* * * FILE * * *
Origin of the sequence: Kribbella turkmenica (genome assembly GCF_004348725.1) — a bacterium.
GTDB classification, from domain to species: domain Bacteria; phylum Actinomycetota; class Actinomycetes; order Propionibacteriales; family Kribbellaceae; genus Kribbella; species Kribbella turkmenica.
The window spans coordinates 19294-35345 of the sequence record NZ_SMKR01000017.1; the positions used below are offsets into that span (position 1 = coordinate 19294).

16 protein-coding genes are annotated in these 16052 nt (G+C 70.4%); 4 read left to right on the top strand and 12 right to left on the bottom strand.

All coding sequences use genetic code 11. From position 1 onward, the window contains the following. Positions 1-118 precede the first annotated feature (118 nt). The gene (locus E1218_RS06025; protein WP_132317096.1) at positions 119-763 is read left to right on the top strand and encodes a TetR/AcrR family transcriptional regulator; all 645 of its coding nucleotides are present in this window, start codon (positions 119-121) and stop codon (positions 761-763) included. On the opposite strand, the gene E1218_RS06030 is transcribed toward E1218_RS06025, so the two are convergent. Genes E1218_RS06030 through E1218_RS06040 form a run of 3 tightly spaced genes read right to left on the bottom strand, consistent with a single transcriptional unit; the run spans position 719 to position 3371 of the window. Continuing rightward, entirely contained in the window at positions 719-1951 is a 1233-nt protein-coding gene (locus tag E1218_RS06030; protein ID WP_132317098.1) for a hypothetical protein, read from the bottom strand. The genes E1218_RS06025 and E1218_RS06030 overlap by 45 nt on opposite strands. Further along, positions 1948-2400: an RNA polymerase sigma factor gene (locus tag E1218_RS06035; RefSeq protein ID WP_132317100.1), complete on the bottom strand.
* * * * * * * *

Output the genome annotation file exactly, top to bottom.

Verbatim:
Origin of the sequence: Kribbella turkmenica (genome assembly GCF_004348725.1) — a bacterium.
GTDB classification, from domain to species: domain Bacteria; phylum Actinomycetota; class Actinomycetes; order Propionibacteriales; family Kribbellaceae; genus Kribbella; species Kribbella turkmenica.
The window spans coordinates 19294-35345 of the sequence record NZ_SMKR01000017.1; the positions used below are offsets into that span (position 1 = coordinate 19294).

16 protein-coding genes are annotated in these 16052 nt (G+C 70.4%); 4 read left to right on the top strand and 12 right to left on the bottom strand.

All coding sequences use genetic code 11. From position 1 onward, the window contains the following. Positions 1-118 precede the first annotated feature (118 nt). The gene (locus E1218_RS06025; protein WP_132317096.1) at positions 119-763 is read left to right on the top strand and encodes a TetR/AcrR family transcriptional regulator; all 645 of its coding nucleotides are present in this window, start codon (positions 119-121) and stop codon (positions 761-763) included. On the opposite strand, the gene E1218_RS06030 is transcribed toward E1218_RS06025, so the two are convergent. Genes E1218_RS06030 through E1218_RS06040 form a run of 3 tightly spaced genes read right to left on the bottom strand, consistent with a single transcriptional unit; the run spans position 719 to position 3371 of the window. Continuing rightward, entirely contained in the window at positions 719-1951 is a 1233-nt protein-coding gene (locus tag E1218_RS06030; protein ID WP_132317098.1) for a hypothetical protein, read from the bottom strand. The genes E1218_RS06025 and E1218_RS06030 overlap by 45 nt on opposite strands. Further along, positions 1948-2400: an RNA polymerase sigma factor gene (locus tag E1218_RS06035; RefSeq protein ID WP_132317100.1), complete on the bottom strand.